Food for thought - eating by example
One of the best things you can do for your kids is to eat a healthy diet – not just to help improve your wellbeing, but theirs, too.
Bupa dietitian Gemma Cosgriff shares some ideas on how you can make wholesome food a family affair.
Our kids are super sleuths. They pretty much notice everything – including that jar of cookies in the cupboard and your 3pm chocolate fix. The problem is, when they see us piling into the processed foods they think it’s also okay for them to do the same.
Research suggests that children can be influenced by the diet their parents eat, so to encourage them to have a positive approach to food, we need to model the healthy eating and drinking habits we would like our kids to develop.
Gemma Cosgriff is a Bupa dietitian. She says, “Young children learn mostly by observing others and the people they see most are usually their parents. So it’s really important that parents (and carers) encourage healthy behaviours to set them up for success – and health – throughout life.”
Cosgriff believes the most important thing we can do is eat a wide variety of different foods from the five main foods groups (fruit, vegetables, dairy, protein and legumes) so that we get all the nutrients we need. She says, “It’s about allowing children to explore as many different flavours, textures and colours of nutritious foods as possible.”
Setting a good example
Foodswitch ambassador and Olympic swimmer, Nicole Livingstone, agrees on the importance of leading by example. The mother of three says, “With healthy living, your kids see what you do and it then becomes part of their routine.”
So fill your fridge with vegies and fruit, and stock the pantry with a wide variety of grains, legumes and wholefoods. And remember to only stock foods that the entire family can eat. “If you keep food in the house that only adults are allowed to eat then the kids will want it as well. They’ll think: ‘Why are you different to me?’” says Cosgriff.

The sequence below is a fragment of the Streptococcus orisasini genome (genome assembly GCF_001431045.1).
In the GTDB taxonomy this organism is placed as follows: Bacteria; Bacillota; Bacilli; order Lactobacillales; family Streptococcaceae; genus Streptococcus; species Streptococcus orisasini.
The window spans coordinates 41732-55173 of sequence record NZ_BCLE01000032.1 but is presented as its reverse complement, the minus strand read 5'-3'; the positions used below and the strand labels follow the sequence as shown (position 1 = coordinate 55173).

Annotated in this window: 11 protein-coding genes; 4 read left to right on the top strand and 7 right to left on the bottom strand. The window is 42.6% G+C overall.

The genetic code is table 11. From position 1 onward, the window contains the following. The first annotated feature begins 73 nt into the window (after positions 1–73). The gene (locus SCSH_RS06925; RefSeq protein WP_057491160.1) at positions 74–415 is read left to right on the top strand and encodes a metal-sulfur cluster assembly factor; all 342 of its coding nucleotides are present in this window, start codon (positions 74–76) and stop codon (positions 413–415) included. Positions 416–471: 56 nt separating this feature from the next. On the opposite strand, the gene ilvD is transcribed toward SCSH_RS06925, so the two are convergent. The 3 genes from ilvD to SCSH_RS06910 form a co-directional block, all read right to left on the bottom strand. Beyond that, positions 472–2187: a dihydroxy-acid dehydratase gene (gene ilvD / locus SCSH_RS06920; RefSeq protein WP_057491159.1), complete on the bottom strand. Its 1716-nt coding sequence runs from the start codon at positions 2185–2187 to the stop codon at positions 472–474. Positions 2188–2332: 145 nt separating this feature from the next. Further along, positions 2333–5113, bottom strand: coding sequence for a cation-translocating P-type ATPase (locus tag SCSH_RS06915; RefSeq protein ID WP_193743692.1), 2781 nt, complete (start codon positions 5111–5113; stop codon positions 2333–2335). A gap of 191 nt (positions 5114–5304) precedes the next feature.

Of course, as with shaping other aspects of your children’s behaviour, getting your kids to eat well requires perseverance – it can take up to 20 tries for a child to like a food item, so keep offering your child different foods.
Hands-on for health
One way to help get them interested in the food, says Cosgriff, is to include children in planning, preparing, buying and cooking it. “Kids can be very curious and it’s worthwhile bringing that curiosity into the kitchen,” she says. “We want our kids to know a little bit more about what goes into our food, and to try to eat as many wholefoods and as few processed foods as possible.”
She advises reducing the amount of salt, sugar and sauces we add to our meals – instead opt for herbs and spices – and perhaps consider creating your own veggie and herb garden. That way kids are actively involved in what they are eating.
Avoid the treat trap
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The liquid diet is equally important, so remember to sip water through the day and don’t be tempted to guzzle too much juice, as it’s often loaded with sugar and can cause dental issues.
And, while it’s a trap that many of us fall into, avoid offering lollies or dessert as a treat. If you do this Cosgriff warns it is sending a message that you need to be rewarded for eating healthy food.
Finally, Cosgriff suggests parents sit with their children at meal times, encourage kids to help themselves to the meal, and not get too hung up if they eat more or less than what is on their plate.
This way, meals are a collaborative affair and shared in a friendly environment.